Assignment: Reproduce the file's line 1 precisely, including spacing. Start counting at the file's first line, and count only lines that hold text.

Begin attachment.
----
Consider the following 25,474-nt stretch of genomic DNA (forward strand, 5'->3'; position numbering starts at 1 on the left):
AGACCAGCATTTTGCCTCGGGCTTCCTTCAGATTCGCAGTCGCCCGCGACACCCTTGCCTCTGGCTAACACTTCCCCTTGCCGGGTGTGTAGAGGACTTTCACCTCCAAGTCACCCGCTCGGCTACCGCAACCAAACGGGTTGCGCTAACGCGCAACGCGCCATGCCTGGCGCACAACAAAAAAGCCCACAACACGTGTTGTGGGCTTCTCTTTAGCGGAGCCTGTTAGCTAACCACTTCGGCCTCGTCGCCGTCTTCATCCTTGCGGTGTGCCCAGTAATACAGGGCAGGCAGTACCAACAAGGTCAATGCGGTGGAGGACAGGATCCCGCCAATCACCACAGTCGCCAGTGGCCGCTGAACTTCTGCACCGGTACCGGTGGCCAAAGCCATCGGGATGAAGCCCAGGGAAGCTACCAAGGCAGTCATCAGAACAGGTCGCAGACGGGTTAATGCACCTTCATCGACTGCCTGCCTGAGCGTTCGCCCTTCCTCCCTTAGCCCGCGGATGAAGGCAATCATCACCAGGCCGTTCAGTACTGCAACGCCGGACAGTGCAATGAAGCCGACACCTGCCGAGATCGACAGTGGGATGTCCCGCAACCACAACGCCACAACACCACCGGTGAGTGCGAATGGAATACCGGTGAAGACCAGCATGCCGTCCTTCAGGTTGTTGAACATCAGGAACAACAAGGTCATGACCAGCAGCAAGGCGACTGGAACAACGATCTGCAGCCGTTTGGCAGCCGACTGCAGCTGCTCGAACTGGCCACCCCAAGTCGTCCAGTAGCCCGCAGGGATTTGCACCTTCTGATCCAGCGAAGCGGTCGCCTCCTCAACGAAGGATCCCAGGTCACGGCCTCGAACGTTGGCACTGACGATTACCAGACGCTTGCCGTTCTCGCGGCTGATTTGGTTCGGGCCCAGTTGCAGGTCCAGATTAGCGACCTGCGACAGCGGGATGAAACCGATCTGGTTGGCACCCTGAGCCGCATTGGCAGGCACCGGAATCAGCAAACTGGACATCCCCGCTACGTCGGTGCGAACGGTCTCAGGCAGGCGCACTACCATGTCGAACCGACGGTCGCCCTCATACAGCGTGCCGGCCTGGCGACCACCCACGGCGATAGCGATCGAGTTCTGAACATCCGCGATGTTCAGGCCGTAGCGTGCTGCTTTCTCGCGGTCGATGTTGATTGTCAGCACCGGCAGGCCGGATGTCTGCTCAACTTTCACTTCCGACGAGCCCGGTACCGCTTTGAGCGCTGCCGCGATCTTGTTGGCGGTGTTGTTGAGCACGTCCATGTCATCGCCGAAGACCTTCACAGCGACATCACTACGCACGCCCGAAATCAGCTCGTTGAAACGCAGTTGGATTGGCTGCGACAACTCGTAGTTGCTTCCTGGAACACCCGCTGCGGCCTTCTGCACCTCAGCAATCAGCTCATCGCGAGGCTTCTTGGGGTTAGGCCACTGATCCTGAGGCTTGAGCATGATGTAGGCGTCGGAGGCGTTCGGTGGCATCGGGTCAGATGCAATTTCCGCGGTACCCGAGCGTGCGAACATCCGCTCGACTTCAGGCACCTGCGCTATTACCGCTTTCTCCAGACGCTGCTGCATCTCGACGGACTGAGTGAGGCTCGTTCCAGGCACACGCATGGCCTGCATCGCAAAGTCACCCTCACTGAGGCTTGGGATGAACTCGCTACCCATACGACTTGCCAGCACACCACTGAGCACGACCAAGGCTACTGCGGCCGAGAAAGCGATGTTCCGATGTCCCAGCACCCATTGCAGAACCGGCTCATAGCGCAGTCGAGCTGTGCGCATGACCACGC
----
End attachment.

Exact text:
Consider the following 25,474-nt stretch of genomic DNA (forward strand, 5'->3'; position numbering starts at 1 on the left):